The City will be closing down the Bryant Park boat ramps on Sunday, July 3rd at 9:00 p.m. and will reopen on Monday, July 4th at 10:00 p.m. For event details please visit the City’s website.

For any further information on the July 4th Celebration please contact the Special Events at 561-533-7335.

The Lake Worth Herald has more information on road closures:

In preparation and for the discharge of fireworks the streets below streets will be temporarily closed from 8:30–10:00 p.m. (approximate) and parking prohibited
  • 1st Ave South & South Golfview Road
  • Lake Ave & South Golfview Road
  • Lake Worth Bridge, east & westbound lanes
  • A1A & westbound traffic
     To assure a safe and successful Fireworks Display, your cooperation in this matter is urged. The Palm Beach County Sheriff’s Office may tow vehicles left parked on the street in violation of this temporary order.
     The Lake Worth (Robert Harris) Bridge will be closed during the fireworks display. Emergency vehicles will have access where necessary. There will be detour signs in place to direct other vehicle traffic to the Southern Blvd Bridge for access to the Town of Palm Beach.

Thursday, June 30, 2016

Short video on re-thinking of parking requirements

KW Parking from Kronberg Wall on Vimeo.

In this week's Lake Worth Herald about the canceled Raft Race in the Intracoastal:

The Herald is still ¢50 and without all those inserts, stickers, used car ads, and silly editorials/'news' that's $1.50 for the Post.
There is a lot of news, information, and many other items of interest in the Herald this week (6/30). To subscribe use this link or go to the City's newsstand at 600 Lake Ave. (across from Starbucks) to pick up the print edition. Here is an excerpt from the front page exclusive and also excerpts from this week's editorial:

"It is with deep disappointment that the City of Lake Worth and the Lake Worth Neighborhood Association Presidents Council (NAPC) announce that the portion of the 15th Annual Great American Raft Race celebration that involves entering the Intracoastal has been cancelled."

From the editorial:

     The cancellation of the Great American Raft Race brings to light the spirit present in this fine city. Instead of saying, as many in the past would have, “the water quality is suspect, the event is canceled,” decisions were made to continue the festivities.
     There will be no activities on the waters of the Lake Worth Lagoon, but provisions were made to use the Casino Pool for the kayak race and the parade of rafts will still take place with prizes awarded as usual for the most part. Those who have worked hard building rafts will still get to show them off, just not on the water. 

[and. . .]

     It would have been easy for City Manager Michael Bornstein to cancel the water activities outright and many would have understood. Instead, with the help of Mary Lindsey and the Neighborhood Association Presidents Council, alternate plans were made that will include the annual rafting festivities in this year's festivities.
     This is a large reflection on Bornstein's affection for the residents of Lake Worth. He is willing to compromise whenever possible to accommodate the spirit of the community. Agreeing to open the Casino for festivities and allow a pool party and kayak race in a pool that leaks worse than the Casino Building itself, he has put himself out to criticism from those who will criticize his every move.
     Bornstein knows right from wrong and always does all he can to keep Lake Worth moving forward and the residents safe and satisfied.

Now, it's time for the critics to get to work!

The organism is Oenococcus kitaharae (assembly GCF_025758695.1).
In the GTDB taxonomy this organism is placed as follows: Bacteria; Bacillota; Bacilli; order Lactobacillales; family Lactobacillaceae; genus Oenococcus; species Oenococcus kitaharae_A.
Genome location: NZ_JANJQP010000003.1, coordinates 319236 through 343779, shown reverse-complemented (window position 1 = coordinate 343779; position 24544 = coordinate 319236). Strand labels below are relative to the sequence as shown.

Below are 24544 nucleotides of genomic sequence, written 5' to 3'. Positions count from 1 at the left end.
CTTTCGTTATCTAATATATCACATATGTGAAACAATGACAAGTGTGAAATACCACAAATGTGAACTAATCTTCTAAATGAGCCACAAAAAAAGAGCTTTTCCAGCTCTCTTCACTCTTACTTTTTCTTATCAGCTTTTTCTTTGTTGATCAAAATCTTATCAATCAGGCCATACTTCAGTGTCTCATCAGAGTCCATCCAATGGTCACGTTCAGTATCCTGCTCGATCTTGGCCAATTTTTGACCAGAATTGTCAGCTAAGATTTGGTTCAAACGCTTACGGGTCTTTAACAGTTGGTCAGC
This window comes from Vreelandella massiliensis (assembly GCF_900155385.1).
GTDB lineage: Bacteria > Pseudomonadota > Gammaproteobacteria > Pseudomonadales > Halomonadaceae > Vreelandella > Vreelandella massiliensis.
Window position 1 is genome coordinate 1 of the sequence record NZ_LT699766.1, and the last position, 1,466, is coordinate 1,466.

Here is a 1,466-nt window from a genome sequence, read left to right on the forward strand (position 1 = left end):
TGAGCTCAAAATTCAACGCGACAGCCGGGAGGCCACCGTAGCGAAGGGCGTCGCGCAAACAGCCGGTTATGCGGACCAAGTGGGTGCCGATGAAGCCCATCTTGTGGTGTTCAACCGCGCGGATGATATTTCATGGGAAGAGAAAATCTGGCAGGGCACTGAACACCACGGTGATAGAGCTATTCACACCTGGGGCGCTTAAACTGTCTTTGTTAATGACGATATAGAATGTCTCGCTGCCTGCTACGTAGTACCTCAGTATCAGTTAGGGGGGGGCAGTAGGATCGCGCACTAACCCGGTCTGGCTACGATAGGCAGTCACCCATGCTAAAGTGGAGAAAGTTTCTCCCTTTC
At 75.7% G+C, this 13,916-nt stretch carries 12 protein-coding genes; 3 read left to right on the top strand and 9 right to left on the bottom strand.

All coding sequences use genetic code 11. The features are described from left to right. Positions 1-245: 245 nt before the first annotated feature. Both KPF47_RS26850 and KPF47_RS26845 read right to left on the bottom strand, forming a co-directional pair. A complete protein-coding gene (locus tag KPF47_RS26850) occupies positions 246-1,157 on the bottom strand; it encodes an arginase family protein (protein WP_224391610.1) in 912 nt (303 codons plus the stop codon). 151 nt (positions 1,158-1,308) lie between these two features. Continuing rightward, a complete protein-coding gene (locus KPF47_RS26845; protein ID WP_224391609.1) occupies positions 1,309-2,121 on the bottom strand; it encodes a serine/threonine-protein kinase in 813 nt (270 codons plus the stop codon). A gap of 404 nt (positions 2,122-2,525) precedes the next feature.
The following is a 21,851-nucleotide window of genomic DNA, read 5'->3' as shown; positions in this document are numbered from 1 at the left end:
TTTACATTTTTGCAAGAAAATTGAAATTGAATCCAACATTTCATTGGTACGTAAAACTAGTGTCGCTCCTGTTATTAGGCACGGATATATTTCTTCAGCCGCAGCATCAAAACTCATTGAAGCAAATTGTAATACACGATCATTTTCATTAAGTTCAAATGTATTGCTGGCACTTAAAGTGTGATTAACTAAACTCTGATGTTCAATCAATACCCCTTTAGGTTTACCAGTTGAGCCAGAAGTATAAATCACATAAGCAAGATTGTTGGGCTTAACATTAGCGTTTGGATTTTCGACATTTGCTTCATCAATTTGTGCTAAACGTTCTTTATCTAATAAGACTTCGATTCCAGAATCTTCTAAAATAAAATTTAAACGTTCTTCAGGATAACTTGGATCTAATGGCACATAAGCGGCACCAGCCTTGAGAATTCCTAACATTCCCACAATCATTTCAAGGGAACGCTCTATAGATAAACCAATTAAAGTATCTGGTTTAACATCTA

Wednesday, June 29, 2016

Videos and information from 2nd Historic Preservation Neighborhood Workshop on Monday, June 27th

Note the "1/3" icon; use that to switch between the three videos:
This meeting included the combined Bryant Park and South Palm Park neighborhood association (NA). A week earlier a workshop took place for Parrot Cove and Mango Groves (use this link for list of NA's). Less people attended this second meeting as is expected; I counted 20+ (about the first meeting use this link). These meetings are being held in response to concerns over administration of the program and how to improve the resident/property owner experience within a historic district.

City staff did a good job explaining why historic preservation is important. However, according to comments from those in attendance many had a difficult time seeing the benefits. They cited delayed review times, for example, window and roof replacements plus a process that overly focuses on minutia. Some found it hard to understand regulations while areas in their own neighborhood have properties not maintained and some are eyesores. People expressed frustration being held to high standards of preservation but needs for storm protection and home security have taken secondary importance.

Recently, an interesting observation was shared with me: The City has put a lot of effort into hurricane preparedness but onerous rules send a confusing message. Should historic preservation be considered part of our City's storm preparedness?

Staff said the PowerPoint presentation will soon be on the City's website along with a questionnaire for feedback. A 6-month time frame was mentioned for review. Two neighborhoods, Downtown Jewel and College Park, are NA's that have yet to schedule a workshop. Stay tuned, as they say, for more information.

Commentary from the Poynter Institute, "A global leader in journalism"

Below is an excerpt from a commentary by Meredith D. Clark, PhD, titled "It’s time for a new set of news values. Here’s where we should start."

     "As Mizell Stewart, my former editor at the Tallahassee Democrat, now vice president of news operations for the USA Today Network (and new faculty at Poynter, to boot), said during the [American Press Institute’s] summit: Our values as a society have evolved, why shouldn’t our news values?
     Surely, our basic news values endure. There is no substitute for truth, accuracy and the timely delivery of relevant news. But for companies that serve hyperlocal, niche, specialty and digitally based audiences, there are unspoken, and perhaps unquestioned values that should be discussed. Any outlet that seeks to evolve and remain viable should examine its values. [emphasis added]